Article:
Toronto Blue Jays third baseman Brett Lawrie came into 2012 with sky-high expectations of him being one of the very best third baseman in the game, after he was exactly that over 43 games in a 2.7 fWAR cup of tea in 2011.
Those expectations were not met. In fact, unless you consider a 224 point drop in OPS to be progress, Lawrie was a disappointment at the plate last season.
His defensive skills were still surpringly good, but the power wasn’t there (11 homers in 536 PA), and he was a poor runner on the basepaths, getting caught stealing 38.1 percent of the time, and that’s not including other less-than-intelligent running plays that weren’t considered stolen bases.
Lawrie was at times frustrated, boneheaded, overmatched – in short, he looked like a young player struggling to catch up to the game over 2012.
But, he was still a 2.9 fWAR player in his age-22 season.
The good news is that after his first taste of disappointment, the uber-skilled young third baseman is now in an ideal situation to succeed in 2013. That’s largely because the Blue Jays are in the same position, having revamped its starting rotation almost entirely, while adding player players like Jose Reyes and Melky Cabrera to the lineup.
Last year, this was a team that couldn’t help itself from unraveling due to injuries. Going into 2013, they’ll be the on-paper favourites to win the AL East.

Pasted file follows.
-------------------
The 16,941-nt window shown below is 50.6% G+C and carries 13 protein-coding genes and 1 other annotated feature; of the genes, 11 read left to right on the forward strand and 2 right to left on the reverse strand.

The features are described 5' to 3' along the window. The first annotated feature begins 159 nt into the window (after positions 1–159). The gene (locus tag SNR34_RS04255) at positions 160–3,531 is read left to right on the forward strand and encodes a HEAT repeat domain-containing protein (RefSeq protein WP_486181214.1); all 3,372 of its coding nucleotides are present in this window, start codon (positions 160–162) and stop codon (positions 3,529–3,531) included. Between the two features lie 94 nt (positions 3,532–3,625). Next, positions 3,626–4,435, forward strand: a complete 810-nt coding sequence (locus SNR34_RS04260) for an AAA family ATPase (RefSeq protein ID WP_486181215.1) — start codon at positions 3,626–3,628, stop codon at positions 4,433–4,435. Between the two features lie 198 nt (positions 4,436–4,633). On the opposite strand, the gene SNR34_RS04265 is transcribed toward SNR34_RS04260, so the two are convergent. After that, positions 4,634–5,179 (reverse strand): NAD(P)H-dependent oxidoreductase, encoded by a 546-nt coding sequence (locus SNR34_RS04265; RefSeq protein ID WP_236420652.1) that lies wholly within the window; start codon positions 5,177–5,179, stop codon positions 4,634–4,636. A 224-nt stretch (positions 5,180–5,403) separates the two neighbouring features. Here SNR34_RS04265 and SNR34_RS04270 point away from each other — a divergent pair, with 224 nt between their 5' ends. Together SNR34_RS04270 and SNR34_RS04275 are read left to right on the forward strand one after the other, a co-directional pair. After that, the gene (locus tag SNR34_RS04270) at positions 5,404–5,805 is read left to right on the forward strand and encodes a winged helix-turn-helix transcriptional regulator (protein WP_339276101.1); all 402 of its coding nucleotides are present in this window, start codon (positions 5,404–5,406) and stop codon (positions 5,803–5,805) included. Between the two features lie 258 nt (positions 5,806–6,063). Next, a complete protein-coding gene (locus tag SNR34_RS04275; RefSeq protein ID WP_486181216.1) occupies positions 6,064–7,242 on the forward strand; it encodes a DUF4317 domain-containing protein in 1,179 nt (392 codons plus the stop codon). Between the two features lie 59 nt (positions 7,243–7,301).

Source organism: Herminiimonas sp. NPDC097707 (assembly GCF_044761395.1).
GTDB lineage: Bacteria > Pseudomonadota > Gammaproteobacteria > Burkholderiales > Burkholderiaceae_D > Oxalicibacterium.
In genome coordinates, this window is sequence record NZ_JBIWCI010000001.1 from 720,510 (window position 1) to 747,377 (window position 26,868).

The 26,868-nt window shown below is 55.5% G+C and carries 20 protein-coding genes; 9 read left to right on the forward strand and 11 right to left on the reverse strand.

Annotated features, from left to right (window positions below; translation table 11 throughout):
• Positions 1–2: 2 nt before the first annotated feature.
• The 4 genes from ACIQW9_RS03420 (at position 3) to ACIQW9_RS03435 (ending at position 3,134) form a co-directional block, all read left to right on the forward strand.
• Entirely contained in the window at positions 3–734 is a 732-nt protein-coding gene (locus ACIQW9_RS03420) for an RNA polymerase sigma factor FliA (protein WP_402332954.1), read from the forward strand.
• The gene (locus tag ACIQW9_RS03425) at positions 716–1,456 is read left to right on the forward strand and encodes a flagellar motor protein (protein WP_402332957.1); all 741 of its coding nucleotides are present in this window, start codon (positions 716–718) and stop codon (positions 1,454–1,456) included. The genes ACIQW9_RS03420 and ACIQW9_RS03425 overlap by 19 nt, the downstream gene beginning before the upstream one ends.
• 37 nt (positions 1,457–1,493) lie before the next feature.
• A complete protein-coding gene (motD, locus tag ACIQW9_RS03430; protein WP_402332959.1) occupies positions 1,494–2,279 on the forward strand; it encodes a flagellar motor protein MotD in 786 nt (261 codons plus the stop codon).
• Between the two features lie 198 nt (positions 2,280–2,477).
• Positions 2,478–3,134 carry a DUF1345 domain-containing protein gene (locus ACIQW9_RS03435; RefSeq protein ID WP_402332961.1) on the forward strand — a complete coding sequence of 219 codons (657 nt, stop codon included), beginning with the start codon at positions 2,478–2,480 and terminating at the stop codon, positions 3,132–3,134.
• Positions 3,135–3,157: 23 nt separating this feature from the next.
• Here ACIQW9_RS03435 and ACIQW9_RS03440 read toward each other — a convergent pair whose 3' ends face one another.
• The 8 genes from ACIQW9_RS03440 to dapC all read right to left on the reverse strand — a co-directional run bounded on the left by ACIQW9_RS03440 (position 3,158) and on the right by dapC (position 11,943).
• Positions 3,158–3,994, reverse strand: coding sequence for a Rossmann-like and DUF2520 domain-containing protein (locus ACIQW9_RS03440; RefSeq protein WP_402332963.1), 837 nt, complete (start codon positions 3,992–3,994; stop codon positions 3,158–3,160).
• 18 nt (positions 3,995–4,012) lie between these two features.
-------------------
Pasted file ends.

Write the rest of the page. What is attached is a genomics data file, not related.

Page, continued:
That kind of competitive drive is the perfect motivation for Lawrie, whose all-out, 120-percent style has made him a fan favourite in Toronto since he arrived.
The 23-year old will be driven to not only redeem his offensive performance from 2012, but he’ll be driven to help this lineup get to the post-season, and the improvements around him should take the extra pressure off him to be one of the primary performers on the team.
To succeed, Lawrie will have to pound the ball into the ground a whole lot less than he did in 2012.
His bat is still very quick, and he actually showed improved his contact rate last year, but he did see an extra diet of off-speed pitches (12.9 percent sliders in 2011, compared to 17 in 2012) which may have led to the increased ground balls (38.1 percent to 50.2) to the infield (8.9 percent to 9.7).
That said, his line drive rate actually improved last season (16.9 percent to 20.0), which suggests that he’s still hitting the ball well when it’s not grounded. It’s no surprise that June of 2012, Lawrie’s best month (.884 OPS), was also the month that he hit the fewest ground balls (43.7 percent).
Was Lawrie pressing to make contact on every at-bat last season, instead of looking for pitches he can really attack? Possibly, considering he was looked at as one of the main contributors in the lineup. That won’t be the case in 2013, which means there’s less emphasis on the 23-year old having to try to make something happen each time he’s up.
The change could result in the best Lawrie that the Blue Jays have seen yet.